In Fresno, Legislators Hear Solutions to Doctor Shortages - GV Wire - Explore. Explain. Expose
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In Fresno, Legislators Hear Solutions to Doctor Shortages



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Last week, Gov. Gavin Newsom signed into a law a bill that will allow illegal immigrants between the ages of 19-25 to receive Medi-Cal benefits.
That will add an estimated 90,000 to the California health care rolls, at a cost of $98 million to taxpayers.
Where will the doctors come from to care for that 90,000? A state Senate committee pondered that question at a special meeting Monday in Fresno City Hall.
“It’s a challenge that we have and we have to address,” Sen. Melissa Hurtado (D-Sanger) said after the event. “I can’t say that I have an answer at the moment. But I think this is part of getting to an answer of how we are going to meet the needs, the demand of the communities.”

Committee Hears from Experts

“It’s a challenge that we have and we have to address … I can’t say that I have an answer at the moment.”Sen. Melissa Hurtado
The Senate Select committee on the Social Determinants of Children’s Well-Being heard from two panels in a three-hour session.
Sens. Holly Mitchell (D-Los Angeles), Hurtado, Susan Rubio (D-Baldwin Park), Cathleen Galgiani (D-Stockton) along with Assemblyman Joaquin Arambula (D-Fresno) and state Secretary of Health and Human Services Mark Ghaly listened to ideas from medical professionals.
Janet Coffman, a health policies professor at UC-San Francisco, noted there only are 45 primary care physicians per 100,000 in the Central Valley. The state average is 57. The only region with less  is the Inland Empire with 39.
Her recommendations included giving more authority to nurses, increasing funds for psychiatric programs, and targeting increases at UC medical schools.
Mitchell, the committee chairwoman, said she hopes some of the conversation can lead to solutions for health care access.
“The point of us being here today was to talk about making sure we have access across the state in an equitable way to health care providers,” Mitchell said. “We have to build capacity.”
Arambula says help is on the way.
“I have witnessed the shortage of primary care doctors and the challenges faced by underserved communities in areas like the Central Valley. I believe it is important to address the growing shortage of primary care doctors by providing concrete solutions,” Armabula said.
He noted the state budget included nearly $60 million to help medical students pay off student debt if they agree to provide care to California’s poorest patients.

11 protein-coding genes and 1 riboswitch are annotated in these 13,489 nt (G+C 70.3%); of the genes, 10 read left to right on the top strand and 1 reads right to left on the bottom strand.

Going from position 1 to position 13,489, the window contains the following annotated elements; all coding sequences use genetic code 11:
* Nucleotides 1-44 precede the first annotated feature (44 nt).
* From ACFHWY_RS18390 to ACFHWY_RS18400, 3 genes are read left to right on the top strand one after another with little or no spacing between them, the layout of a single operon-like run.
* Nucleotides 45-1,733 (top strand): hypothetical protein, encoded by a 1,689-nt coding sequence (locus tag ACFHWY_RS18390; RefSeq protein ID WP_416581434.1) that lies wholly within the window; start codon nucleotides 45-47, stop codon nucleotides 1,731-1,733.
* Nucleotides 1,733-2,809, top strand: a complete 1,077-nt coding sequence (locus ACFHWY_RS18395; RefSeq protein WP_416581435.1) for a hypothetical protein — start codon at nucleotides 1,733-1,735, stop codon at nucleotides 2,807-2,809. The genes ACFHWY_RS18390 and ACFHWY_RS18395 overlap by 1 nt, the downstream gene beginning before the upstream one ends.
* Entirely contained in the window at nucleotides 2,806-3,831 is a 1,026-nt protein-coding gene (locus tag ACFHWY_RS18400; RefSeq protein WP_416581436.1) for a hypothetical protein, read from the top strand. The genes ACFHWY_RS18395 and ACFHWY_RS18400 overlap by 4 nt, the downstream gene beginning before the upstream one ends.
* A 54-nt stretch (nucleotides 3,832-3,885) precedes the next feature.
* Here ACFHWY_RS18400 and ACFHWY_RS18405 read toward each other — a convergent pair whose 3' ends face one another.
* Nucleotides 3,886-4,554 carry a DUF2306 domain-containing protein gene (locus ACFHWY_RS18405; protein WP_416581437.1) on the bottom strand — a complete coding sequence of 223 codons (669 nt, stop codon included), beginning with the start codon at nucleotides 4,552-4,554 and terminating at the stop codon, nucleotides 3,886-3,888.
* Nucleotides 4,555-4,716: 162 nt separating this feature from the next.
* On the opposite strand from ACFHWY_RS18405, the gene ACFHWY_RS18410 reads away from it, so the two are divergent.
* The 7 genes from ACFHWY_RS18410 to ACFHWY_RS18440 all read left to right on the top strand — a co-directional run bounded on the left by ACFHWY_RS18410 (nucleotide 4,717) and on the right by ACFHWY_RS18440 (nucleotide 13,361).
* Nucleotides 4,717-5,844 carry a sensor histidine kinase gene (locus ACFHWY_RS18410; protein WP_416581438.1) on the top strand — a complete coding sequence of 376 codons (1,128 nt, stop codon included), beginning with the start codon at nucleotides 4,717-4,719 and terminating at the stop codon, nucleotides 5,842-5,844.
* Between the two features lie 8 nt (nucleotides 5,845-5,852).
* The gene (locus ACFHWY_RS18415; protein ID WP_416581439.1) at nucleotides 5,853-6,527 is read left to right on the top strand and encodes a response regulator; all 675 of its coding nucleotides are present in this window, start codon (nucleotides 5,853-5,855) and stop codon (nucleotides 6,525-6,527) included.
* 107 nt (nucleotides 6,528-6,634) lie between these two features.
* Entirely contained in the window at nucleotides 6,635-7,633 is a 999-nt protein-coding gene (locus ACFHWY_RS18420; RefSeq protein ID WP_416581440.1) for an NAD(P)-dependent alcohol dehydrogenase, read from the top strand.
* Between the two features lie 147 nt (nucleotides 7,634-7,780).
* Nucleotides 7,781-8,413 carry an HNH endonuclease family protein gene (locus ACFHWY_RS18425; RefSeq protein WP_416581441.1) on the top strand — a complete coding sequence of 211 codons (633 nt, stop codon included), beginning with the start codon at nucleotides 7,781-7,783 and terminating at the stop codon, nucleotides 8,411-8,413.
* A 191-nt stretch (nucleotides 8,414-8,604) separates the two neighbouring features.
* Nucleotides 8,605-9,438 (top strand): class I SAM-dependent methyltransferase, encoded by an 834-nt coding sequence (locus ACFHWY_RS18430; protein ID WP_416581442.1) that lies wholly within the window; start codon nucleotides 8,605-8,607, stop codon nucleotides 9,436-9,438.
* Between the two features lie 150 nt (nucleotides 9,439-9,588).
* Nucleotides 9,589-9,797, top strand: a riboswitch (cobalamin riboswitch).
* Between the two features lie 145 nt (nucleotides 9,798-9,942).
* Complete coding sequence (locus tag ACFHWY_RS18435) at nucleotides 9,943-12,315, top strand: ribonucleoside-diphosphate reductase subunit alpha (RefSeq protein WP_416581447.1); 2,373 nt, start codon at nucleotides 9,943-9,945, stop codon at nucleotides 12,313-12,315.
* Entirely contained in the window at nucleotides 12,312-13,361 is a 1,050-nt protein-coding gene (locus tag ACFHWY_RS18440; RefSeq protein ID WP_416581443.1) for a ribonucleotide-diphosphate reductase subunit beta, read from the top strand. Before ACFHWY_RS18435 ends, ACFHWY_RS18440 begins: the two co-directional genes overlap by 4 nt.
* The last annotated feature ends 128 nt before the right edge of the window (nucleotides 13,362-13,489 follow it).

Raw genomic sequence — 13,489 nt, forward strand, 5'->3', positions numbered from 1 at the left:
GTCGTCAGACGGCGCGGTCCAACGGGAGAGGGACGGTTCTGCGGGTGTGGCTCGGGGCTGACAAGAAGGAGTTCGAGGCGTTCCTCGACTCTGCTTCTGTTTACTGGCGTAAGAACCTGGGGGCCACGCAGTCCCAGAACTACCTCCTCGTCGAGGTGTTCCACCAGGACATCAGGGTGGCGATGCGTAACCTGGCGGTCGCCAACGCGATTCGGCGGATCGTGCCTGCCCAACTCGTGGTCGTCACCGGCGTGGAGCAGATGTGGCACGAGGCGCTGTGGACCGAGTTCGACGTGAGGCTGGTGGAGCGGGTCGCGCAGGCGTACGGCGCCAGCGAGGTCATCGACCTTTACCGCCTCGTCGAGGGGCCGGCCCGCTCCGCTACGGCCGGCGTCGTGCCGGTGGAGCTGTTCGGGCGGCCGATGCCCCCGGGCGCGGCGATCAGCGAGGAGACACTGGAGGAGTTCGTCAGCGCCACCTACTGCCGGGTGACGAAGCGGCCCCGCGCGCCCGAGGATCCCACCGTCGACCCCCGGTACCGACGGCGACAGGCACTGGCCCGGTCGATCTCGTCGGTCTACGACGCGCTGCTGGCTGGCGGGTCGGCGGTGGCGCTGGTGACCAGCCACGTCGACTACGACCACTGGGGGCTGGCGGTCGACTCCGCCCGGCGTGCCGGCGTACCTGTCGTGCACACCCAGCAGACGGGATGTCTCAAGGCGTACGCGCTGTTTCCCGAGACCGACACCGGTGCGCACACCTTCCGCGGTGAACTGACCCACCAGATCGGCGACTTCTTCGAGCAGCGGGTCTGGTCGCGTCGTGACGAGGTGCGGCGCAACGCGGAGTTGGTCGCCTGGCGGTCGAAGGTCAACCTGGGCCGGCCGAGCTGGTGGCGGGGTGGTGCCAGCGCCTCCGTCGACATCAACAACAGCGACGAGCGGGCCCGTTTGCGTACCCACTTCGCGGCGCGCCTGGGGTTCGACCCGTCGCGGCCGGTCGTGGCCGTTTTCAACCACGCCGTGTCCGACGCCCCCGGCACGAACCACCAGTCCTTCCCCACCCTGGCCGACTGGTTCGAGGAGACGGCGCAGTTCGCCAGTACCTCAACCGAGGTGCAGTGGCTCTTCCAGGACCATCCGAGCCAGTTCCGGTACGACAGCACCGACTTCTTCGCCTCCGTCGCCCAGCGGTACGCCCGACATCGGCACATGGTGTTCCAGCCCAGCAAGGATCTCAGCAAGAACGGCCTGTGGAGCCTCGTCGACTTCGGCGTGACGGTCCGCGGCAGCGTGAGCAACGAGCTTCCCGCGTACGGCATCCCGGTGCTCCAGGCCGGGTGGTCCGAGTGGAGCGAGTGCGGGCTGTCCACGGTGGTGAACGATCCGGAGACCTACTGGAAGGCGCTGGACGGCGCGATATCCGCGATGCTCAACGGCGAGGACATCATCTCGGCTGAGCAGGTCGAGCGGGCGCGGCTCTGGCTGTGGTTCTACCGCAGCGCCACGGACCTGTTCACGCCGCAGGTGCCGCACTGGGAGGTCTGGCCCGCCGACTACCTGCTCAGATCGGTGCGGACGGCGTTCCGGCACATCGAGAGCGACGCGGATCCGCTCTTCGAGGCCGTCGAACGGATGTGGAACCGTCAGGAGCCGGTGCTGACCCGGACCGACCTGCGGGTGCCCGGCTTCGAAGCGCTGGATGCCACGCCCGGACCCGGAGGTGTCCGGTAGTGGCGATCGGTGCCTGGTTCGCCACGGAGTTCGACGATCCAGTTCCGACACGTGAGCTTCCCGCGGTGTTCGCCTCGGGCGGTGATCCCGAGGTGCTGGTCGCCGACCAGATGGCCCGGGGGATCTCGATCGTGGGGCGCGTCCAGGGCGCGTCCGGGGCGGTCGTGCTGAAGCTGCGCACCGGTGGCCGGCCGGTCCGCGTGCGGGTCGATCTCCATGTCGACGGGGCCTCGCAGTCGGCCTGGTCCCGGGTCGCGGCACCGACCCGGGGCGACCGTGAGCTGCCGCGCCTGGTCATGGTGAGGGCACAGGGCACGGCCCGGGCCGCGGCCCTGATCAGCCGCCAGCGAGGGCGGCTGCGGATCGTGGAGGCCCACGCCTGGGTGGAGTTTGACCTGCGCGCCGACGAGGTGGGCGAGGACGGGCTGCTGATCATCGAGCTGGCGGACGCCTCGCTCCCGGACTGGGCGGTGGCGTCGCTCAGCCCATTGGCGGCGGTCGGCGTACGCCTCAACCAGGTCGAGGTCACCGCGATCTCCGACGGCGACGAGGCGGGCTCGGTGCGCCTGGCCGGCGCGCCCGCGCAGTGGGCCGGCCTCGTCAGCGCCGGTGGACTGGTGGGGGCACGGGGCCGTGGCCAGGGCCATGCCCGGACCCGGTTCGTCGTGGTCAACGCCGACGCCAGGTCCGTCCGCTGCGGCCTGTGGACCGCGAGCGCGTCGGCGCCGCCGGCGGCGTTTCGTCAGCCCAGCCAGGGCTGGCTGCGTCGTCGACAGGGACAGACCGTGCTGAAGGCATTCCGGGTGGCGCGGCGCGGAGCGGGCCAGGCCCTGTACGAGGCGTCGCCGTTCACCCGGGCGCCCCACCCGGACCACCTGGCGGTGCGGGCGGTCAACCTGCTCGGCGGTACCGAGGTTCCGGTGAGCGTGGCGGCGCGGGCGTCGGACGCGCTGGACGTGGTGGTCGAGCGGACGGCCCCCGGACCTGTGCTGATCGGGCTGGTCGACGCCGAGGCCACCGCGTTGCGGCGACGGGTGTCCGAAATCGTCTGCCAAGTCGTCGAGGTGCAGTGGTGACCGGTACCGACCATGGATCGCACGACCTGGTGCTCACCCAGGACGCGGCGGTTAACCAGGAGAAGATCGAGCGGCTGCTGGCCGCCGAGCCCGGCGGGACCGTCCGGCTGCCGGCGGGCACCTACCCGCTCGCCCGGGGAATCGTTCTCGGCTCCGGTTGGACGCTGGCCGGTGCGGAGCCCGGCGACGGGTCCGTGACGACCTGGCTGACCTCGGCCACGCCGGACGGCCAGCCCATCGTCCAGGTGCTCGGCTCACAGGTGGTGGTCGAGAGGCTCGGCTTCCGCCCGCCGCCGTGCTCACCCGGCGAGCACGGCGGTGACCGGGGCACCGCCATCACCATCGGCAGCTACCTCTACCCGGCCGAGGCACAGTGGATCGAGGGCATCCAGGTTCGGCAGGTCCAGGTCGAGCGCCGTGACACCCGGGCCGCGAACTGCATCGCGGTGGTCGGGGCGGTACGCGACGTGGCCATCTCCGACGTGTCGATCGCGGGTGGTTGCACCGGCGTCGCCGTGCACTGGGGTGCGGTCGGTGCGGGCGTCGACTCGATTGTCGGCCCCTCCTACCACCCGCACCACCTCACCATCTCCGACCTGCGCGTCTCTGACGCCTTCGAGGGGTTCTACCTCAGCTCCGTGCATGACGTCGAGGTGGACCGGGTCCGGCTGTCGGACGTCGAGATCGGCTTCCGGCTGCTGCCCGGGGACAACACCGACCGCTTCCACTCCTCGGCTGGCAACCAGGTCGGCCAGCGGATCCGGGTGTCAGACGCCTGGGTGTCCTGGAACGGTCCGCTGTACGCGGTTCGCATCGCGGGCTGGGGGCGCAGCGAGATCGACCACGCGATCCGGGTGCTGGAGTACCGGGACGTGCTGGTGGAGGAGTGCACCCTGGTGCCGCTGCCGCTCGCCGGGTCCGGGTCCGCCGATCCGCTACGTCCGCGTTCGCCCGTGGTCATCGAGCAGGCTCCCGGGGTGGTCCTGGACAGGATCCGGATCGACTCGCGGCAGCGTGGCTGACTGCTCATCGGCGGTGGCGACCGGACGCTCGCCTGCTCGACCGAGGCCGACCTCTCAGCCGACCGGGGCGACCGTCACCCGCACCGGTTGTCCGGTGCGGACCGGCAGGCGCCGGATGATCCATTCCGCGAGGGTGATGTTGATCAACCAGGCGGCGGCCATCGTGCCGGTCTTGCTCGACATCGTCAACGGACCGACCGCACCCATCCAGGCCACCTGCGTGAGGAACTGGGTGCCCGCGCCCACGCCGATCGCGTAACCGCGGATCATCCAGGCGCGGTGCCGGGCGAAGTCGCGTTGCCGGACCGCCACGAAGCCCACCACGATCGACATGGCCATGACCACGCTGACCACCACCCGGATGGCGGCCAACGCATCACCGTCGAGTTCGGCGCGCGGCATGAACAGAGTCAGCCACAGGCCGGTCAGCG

“Providing a significant financial incentive should go a long way in helping to recruit doctors to our most underserved areas,” Arambula said.

Helping Immigrant Children

The second panel discussed the well-being of children.
America Hernandez, social services coordinator for Kids in Need of Defense, noted the difficulties faced by immigrant children — especially those unaccompanied at the border. She said adapting to a new school while not being comfortable speaking English was one problem. Another was transportation. Immigration hearings are in San Francisco, Hernandez said, which presents difficulties for children and adults to get there.
Hernandez noted that most of the state funds for unaccompanied minors are spent in the Bay Area, and not in the Central Valley.

Holly Mitchell, Larry Salinas

Sen. Holly Mitchell (D-Los Angeles) chats with Fresno State official Larry Salinas after a special Senate hearing Monday at Fresno City Hall. (David Taub/GV Wire)

Bringing Committee to Fresno

Hurtado said it was a learning experience to have the committee hearing in her home district.
“There’s a lot in common between the two districts that we represent,” Hurtado said of Mitchell. “There are shared challenges that we have.”
An audience in a nearly full city council chamber seemed glad to share their stories about health care.
“This is something that is very important to the district. Health care is very important to the region. It was extremely important to have this hearing here and hear from everybody that came out,” Hurtado said.

Note: The original story presented information from Janet Coffman relating to physicians per 10,000. It is per 100,000. I has now been corrected.

Curiosity drives David Taub. The award-winning journalist might be shy, but feels mighty with a recorder in his hand. He doesn't see it his job to "hold public officials accountable," but does see it to provide readers (and voters) the information needed to make intelligent choices. Taub has been honored with several writing awards from the California News Publishers Association. He's just happy to have his stories read. Joining GV Wire in 2016, Taub covers politics, government and elections, mainly in the Fresno/Clovis area. He also writes columns about local eateries (Appetite for Fresno), pro wrestling (Off the Bottom Rope), and media (Media Man). Prior to joining the online news source, Taub worked as a radio producer for KMJ and PowerTalk 96.7 in Fresno. He also worked as an assignment editor for KCOY-TV in Santa Maria, California, and KSEE-TV in Fresno. He has also worked behind the scenes for several sports broadcasts, including the NCAA basketball tournament, and the Super Bowl. When not spending time with his family, Taub loves to officially score Fresno Grizzlies games. Growing up in the San Francisco Bay Area, Taub is a die-hard Giants and 49ers fan. He graduated from the University of Michigan with dual degrees in communications and political science. Go Blue! You can contact David at 559-492-4037 or at Send an Email